Jane Eyre by Charlotte Brontë is an excellent classic to take a look at during Banned Books Week (September 24 – 30). Originally published in 1847, Jane Eyre was written at a time when women rarely played a large public role, with restrictions in place for universities, government, and most careers. The women’s suffrage movement which won women the right to vote wouldn’t take off until decades later. Brontë wrote the work under the gender-neutral pseudonym of Currer Bell to avoid additional criticism because of her sex. Initially published as Jane Eyre: An Autobiography, Brontë’s work presented itself as a true story advocating radical feminist ideals and advertising individual expression. These were highly controversial opinions for the mid-nineteenth century, which resulted in the novel being banned in various locations, and cited as dissentious, anti-Christian literature unfit for young ladies.
Jane Eyre provides a first-person narrative of the life of a fictional young woman, Jane Eyre, in northern England in the early 1800s. The book begins by describing Jane’s unhappy childhood and stressing her rebellious, outspoken nature. Orphaned from a young age, Jane is brought up by her spiteful aunt, and is sent off to boarding school at age ten. After eight years at school, Jane’s adventurous spirit remains unquenched, and she begins to seek work elsewhere as a governess. Several months later, Jane begins working as a governess for Adele Varens, a young French girl under the charge of the mysterious Mr. Rochester. Rochester and Jane spend time together, often discoursing on a variety of intellectual topics, and each develop feelings for the other. As the novel is written as a narrative, it focuses solely on Jane’s feelings and her brazen approach to love, which is considerably out of place for the time. Rochester and Jane soon plan to be married, but the wedding is called off when it is revealed that Rochester is already married. Jane, proud of her morals, cannot bear to be in unlawful matrimony and flees, endeavoring to make her own way in the world once more. After some time, and a marriage proposal by another man, Jane begins to pine for Rochester once more. Upon her return, she finds Rochester’s wife dead and him half-crippled, and pledges herself to him with the two eventually marrying.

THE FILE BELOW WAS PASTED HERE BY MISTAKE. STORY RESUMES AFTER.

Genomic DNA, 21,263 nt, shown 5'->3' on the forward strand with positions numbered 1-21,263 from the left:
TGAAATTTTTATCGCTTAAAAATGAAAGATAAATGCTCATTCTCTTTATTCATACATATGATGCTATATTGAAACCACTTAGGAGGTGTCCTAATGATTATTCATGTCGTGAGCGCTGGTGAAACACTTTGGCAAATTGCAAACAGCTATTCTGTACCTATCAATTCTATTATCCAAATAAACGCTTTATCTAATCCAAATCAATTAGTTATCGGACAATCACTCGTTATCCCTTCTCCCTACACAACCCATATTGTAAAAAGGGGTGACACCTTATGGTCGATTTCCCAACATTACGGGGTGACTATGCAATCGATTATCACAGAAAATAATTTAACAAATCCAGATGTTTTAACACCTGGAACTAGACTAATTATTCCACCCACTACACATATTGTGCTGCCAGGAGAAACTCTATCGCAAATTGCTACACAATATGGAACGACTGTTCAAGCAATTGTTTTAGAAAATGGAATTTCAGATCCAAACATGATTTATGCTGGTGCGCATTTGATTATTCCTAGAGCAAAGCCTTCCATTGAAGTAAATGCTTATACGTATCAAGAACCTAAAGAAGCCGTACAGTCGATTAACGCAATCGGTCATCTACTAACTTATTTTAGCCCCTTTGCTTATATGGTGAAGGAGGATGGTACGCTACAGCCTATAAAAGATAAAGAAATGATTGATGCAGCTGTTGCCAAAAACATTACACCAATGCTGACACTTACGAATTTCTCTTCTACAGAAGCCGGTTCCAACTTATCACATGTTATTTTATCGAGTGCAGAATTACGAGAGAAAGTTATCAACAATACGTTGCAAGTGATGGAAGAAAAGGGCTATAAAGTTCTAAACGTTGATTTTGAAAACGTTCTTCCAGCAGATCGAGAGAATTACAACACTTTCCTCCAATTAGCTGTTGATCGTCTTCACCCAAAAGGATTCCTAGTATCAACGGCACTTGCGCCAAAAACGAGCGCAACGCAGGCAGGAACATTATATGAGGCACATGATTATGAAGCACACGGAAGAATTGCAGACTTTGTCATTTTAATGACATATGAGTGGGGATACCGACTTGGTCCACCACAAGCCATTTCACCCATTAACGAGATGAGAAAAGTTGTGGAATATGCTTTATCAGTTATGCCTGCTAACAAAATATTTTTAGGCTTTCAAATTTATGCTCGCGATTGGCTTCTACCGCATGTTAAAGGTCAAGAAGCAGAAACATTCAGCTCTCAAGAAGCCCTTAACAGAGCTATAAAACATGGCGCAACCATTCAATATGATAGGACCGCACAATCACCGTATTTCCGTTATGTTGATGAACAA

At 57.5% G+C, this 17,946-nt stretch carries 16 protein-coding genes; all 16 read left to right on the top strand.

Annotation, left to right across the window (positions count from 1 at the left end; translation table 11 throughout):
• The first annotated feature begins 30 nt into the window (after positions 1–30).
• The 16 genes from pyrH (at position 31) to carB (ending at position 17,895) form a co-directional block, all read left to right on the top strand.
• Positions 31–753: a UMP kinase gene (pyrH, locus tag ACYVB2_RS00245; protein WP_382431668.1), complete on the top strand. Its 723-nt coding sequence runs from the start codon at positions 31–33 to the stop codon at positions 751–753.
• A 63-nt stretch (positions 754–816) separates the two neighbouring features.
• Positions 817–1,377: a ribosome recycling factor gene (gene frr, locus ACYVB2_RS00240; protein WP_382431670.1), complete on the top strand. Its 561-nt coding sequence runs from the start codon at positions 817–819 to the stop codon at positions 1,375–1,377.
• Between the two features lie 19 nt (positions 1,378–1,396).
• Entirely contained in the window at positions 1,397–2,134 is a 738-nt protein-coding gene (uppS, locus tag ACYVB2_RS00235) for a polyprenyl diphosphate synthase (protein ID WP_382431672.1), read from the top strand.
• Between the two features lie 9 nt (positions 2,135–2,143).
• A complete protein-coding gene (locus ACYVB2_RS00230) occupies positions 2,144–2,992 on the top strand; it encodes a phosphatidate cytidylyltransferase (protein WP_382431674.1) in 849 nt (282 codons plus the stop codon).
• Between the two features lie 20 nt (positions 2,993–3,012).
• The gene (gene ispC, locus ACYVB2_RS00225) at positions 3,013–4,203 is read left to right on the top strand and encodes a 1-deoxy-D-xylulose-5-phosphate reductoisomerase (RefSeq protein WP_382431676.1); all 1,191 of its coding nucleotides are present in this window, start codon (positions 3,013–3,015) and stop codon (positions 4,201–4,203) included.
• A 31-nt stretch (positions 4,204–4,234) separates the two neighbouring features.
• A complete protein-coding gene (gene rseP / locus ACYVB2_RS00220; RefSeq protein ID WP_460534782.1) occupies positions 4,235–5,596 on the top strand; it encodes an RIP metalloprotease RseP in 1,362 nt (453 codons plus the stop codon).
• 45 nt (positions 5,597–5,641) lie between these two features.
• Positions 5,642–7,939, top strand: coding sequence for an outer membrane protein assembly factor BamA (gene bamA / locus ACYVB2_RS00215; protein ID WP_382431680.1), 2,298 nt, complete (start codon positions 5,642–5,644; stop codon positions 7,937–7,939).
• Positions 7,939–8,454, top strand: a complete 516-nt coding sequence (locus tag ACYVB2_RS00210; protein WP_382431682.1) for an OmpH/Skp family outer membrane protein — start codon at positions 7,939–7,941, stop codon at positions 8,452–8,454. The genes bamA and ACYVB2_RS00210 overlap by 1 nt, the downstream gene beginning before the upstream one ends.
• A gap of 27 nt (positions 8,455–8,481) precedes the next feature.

For 1847, Jane Eyre presented a strikingly radical opinion on how young women could behave. Jane’s ability to make decisions independent of what everyone else was telling her and stick to her moral convictions cause her to stand out as an impressive fictional role model even today. While progressive for its time, Bronte’s work helped influence future feminist movements and the emergence of more women authors. I believe that Jane Eyre is still relevant and worth reading today – and certainly should never be banned. Jane Eyre showcases individual thought and active questioning, as well as maintaining one’s morals and coming to understand love. This first edition of this powerful book is now on display in Lindeman Library as part of the exhibition: Jane Austen and the Rise of Feminism. Jane Eyre is also available at Lehigh in older editions held by Special Collections, and in newer editions on Linderman Library’s third floor.